Recent studies suggest that an overactive sympathetic nervous system can significantly contribute to high blood. When the sympathetic nervous system (SNS) becomes dominant or over-stimulated, it causes the heart arteries to constrict; which results in high blood pressure. Current research efforts reveal that acupuncture follows a mechanism that down-regulates the SNS resulting in the lowering of blood pressure. One research saw that electroacupuncture stimulates the brain neurons, which slows down SNS activity by activating nociceptin and the opioid system (enkephalins and endorphins). These opioids balance the baroreflex control system, which is a feedback loop between the parasympathetic nervous system, SNS, central nervous system (vertebrae), the brain, and the heart. The parasympathetic nervous system inhibits SNS activity when the sympathetic nerve activity is stimulated in this feedback loop, which in the process reduces blood pressure.

Certain studies have shown that acupuncture can outperform a commonly prescribed angiotensin called Captopril. This is a drug prescribed by doctors to help lower high blood pressure. One of these studies compared electroacupuncture to Captopril and showed that electroacupuncture produced more significant results in controlling blood pressure than Western medication (Captoril). Another study conducted in Germany compared the effects of acupuncture to antihypertensive drugs. The results revealed acupuncture’s ability to lower blood pressure was comparable to mono-therapies using ACE – inhibitors.

Acupuncture Points and Nerves

In addressing hypertension, acupuncturists may choose a specific combination of acupuncture points that may depend on the specific manifestations of high blood pressure and their root causes. An acupuncturist can have several options to choose from on (e.g., auricular acupoints, distal points on the extremities, back or front side of the body). When acupuncturists select back points, some of which are points that are organ specific (which can be Heart specific) or called back shu points, they usually select the Bl 14 (Tsueyinshu) or Bl 15 (Hsinshu). These two acupoints are related to the heart and pericardium respectively. They are found in the upper thoracic region at the T4 and T5 spinal cord that innervate the heart through the sympathetic nerves. The TCM functions of these acupoints are as follows:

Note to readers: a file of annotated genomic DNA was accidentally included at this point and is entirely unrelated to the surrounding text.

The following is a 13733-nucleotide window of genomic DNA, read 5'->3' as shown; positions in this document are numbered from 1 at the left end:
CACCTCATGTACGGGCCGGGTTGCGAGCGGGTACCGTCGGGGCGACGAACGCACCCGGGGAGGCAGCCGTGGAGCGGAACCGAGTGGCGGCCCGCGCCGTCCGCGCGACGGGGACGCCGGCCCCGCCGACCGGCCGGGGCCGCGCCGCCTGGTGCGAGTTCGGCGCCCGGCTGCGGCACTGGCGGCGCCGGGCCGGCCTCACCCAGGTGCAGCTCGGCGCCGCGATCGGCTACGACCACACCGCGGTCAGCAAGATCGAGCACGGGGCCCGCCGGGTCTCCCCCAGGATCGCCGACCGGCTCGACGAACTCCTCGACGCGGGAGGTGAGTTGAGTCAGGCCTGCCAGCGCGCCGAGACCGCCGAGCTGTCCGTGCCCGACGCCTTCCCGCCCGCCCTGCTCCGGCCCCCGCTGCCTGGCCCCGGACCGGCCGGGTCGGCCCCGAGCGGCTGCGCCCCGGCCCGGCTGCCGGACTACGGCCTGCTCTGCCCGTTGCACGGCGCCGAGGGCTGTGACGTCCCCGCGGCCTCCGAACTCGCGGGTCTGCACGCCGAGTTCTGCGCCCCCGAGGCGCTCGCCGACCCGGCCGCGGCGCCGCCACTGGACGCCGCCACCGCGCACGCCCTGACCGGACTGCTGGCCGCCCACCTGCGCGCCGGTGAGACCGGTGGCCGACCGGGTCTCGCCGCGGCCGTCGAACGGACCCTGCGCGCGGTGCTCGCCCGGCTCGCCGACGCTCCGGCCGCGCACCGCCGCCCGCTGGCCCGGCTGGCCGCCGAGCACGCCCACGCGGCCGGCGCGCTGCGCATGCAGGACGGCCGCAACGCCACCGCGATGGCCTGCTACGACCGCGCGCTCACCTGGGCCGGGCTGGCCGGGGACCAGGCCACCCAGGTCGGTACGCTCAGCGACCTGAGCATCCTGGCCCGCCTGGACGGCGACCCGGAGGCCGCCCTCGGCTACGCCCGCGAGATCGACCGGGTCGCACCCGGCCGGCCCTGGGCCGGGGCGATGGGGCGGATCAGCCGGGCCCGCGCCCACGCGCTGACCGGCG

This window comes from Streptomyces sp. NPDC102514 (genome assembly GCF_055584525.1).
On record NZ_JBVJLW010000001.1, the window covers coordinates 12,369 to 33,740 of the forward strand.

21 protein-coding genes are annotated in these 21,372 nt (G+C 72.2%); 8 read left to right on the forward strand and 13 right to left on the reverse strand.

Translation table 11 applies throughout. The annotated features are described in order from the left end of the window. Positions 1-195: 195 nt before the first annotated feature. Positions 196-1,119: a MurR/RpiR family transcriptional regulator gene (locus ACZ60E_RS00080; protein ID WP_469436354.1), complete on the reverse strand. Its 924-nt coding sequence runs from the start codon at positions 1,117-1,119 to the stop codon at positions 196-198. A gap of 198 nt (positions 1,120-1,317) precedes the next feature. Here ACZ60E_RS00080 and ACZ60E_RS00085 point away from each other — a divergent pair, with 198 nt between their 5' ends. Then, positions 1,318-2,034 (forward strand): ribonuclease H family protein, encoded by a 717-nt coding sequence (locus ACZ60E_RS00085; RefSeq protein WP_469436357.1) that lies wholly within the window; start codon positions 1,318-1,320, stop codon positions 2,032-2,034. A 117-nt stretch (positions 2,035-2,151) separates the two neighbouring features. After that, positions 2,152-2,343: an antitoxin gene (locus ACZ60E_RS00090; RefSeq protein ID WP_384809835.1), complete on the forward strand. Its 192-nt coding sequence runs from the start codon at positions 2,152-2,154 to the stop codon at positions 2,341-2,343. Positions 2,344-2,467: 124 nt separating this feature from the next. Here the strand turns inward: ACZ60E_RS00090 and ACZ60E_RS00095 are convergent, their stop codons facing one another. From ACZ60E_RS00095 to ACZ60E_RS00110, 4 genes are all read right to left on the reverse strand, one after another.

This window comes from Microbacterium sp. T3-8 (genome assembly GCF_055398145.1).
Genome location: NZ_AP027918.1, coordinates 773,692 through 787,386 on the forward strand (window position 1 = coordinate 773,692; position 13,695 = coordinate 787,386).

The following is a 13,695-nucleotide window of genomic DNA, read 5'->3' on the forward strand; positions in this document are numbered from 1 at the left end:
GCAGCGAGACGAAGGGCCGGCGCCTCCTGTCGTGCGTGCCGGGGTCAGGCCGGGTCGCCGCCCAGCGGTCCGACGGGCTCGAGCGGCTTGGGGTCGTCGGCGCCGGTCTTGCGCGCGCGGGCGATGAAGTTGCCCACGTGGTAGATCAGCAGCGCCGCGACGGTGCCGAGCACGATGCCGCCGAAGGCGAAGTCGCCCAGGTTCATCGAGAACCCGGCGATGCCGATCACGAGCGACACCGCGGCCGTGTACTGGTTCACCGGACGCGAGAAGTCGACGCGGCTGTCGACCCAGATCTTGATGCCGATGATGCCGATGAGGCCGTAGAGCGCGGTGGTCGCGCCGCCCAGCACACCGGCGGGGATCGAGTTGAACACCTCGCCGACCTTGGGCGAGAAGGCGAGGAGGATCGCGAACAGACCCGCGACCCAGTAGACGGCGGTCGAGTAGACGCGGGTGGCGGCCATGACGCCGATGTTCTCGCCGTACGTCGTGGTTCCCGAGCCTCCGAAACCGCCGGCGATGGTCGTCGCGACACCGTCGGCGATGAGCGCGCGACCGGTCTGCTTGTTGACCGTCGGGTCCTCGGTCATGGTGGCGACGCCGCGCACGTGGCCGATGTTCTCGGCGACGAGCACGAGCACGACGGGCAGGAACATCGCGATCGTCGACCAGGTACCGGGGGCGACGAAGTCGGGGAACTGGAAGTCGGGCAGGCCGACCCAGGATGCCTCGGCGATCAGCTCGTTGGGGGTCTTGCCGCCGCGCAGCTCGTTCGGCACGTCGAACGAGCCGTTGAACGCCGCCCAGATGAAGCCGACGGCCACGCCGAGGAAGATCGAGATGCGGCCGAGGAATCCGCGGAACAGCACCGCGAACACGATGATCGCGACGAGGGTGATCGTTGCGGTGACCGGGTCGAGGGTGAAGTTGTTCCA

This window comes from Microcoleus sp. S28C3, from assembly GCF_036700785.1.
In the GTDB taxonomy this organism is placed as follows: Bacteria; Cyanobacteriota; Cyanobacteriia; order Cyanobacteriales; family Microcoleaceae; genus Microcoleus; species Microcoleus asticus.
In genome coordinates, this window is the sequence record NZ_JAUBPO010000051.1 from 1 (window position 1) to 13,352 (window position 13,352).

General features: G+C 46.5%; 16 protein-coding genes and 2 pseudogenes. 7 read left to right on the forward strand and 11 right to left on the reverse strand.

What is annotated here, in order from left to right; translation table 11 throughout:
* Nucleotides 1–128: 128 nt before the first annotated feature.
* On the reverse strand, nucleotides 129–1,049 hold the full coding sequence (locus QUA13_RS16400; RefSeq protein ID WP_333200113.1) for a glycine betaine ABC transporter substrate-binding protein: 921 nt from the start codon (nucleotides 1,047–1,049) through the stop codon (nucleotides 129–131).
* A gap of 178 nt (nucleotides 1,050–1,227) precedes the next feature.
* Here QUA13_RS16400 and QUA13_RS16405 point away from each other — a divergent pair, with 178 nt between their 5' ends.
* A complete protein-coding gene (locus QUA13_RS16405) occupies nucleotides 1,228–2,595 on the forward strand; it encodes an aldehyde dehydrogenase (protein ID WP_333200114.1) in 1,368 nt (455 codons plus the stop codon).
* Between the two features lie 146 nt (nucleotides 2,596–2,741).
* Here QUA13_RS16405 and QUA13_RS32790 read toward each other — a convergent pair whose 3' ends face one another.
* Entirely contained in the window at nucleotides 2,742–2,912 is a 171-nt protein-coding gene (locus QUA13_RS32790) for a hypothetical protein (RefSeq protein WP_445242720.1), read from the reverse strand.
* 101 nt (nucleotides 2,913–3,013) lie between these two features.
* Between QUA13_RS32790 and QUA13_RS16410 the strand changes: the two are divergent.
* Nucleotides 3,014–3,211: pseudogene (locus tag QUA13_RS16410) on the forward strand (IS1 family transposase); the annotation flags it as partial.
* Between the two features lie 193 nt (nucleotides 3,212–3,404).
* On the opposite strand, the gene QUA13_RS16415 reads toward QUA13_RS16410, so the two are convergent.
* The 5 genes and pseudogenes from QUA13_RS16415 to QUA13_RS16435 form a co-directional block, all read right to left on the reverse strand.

BL 14 (Tsueyinshu)

Lowers and normalizes Qi
Unbinds the chest
Stabilizes the heart

BL 15 (Hsinshu)

Cleanses heart fire
Removes blood stasis and releases the chest
Soothes the Shen (spirit or the sympathetic nervous system)
Normalizes Heart Qi
Nourishes and tonifies the Heart

Eastern Medicine Treatment of High Blood Pressure

Eastern medicine is made up of several variations and forms of treatments that a practitioner can choose from. Because of this, the blood pressure treatment protocols may differ from practitioner to practitioner based on their viewpoint and style, as well as on the manifestations of the disease. In most treatment plans, herbal therapy usually takes precedence. Acupuncture is considered an adjunct therapy. Why is this so? Because acupuncture works at a superficial level while herbs tend to have a more profound effect and can continued to be used at home. However, when these two modalities are used alongside each other, they become a cohesive treatment strategy that is extremely effective at resolving the symptoms and their root cause.

Regardless of the cause of one’s high blood pressure, for any therapy to be truly effective, changes in the person’s lifestyle is needed that can lead to the healthy future of the heart. These changes include:

Adequate and quality sleep
Light exercise such as meditation, yoga, Qigong, or Tai chi
Physical exercise approved by your doctor/acupuncturist
Nutritional and dietary changes

Written by Valerie

July 4th, 2017 at 7:58 pm

Posted in Acupuncture